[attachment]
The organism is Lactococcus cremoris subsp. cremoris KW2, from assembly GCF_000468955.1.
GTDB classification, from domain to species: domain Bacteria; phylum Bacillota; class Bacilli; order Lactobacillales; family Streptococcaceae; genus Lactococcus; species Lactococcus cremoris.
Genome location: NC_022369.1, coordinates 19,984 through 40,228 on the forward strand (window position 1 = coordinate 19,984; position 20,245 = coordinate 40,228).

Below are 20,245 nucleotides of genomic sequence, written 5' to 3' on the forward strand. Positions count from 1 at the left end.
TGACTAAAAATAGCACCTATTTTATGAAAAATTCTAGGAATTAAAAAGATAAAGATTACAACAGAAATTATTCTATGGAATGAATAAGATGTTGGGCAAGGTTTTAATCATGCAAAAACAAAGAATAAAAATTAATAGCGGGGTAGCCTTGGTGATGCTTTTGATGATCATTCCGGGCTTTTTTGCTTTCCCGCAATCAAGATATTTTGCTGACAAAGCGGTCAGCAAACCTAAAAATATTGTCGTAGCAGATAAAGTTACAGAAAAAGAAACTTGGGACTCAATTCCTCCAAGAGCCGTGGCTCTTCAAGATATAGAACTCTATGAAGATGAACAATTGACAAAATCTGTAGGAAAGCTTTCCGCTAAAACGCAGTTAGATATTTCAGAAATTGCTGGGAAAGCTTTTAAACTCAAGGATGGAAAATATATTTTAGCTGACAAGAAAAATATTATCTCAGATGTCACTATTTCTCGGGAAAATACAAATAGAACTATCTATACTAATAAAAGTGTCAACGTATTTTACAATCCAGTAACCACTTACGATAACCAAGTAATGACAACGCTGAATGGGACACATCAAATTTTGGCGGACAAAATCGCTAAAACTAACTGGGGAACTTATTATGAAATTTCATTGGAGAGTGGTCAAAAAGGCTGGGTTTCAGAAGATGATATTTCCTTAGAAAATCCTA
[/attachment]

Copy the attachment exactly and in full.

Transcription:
The organism is Lactococcus cremoris subsp. cremoris KW2, from assembly GCF_000468955.1.
GTDB classification, from domain to species: domain Bacteria; phylum Bacillota; class Bacilli; order Lactobacillales; family Streptococcaceae; genus Lactococcus; species Lactococcus cremoris.
Genome location: NC_022369.1, coordinates 19,984 through 40,228 on the forward strand (window position 1 = coordinate 19,984; position 20,245 = coordinate 40,228).

Below are 20,245 nucleotides of genomic sequence, written 5' to 3' on the forward strand. Positions count from 1 at the left end.
TGACTAAAAATAGCACCTATTTTATGAAAAATTCTAGGAATTAAAAAGATAAAGATTACAACAGAAATTATTCTATGGAATGAATAAGATGTTGGGCAAGGTTTTAATCATGCAAAAACAAAGAATAAAAATTAATAGCGGGGTAGCCTTGGTGATGCTTTTGATGATCATTCCGGGCTTTTTTGCTTTCCCGCAATCAAGATATTTTGCTGACAAAGCGGTCAGCAAACCTAAAAATATTGTCGTAGCAGATAAAGTTACAGAAAAAGAAACTTGGGACTCAATTCCTCCAAGAGCCGTGGCTCTTCAAGATATAGAACTCTATGAAGATGAACAATTGACAAAATCTGTAGGAAAGCTTTCCGCTAAAACGCAGTTAGATATTTCAGAAATTGCTGGGAAAGCTTTTAAACTCAAGGATGGAAAATATATTTTAGCTGACAAGAAAAATATTATCTCAGATGTCACTATTTCTCGGGAAAATACAAATAGAACTATCTATACTAATAAAAGTGTCAACGTATTTTACAATCCAGTAACCACTTACGATAACCAAGTAATGACAACGCTGAATGGGACACATCAAATTTTGGCGGACAAAATCGCTAAAACTAACTGGGGAACTTATTATGAAATTTCATTGGAGAGTGGTCAAAAAGGCTGGGTTTCAGAAGATGATATTTCCTTAGAAAATCCTA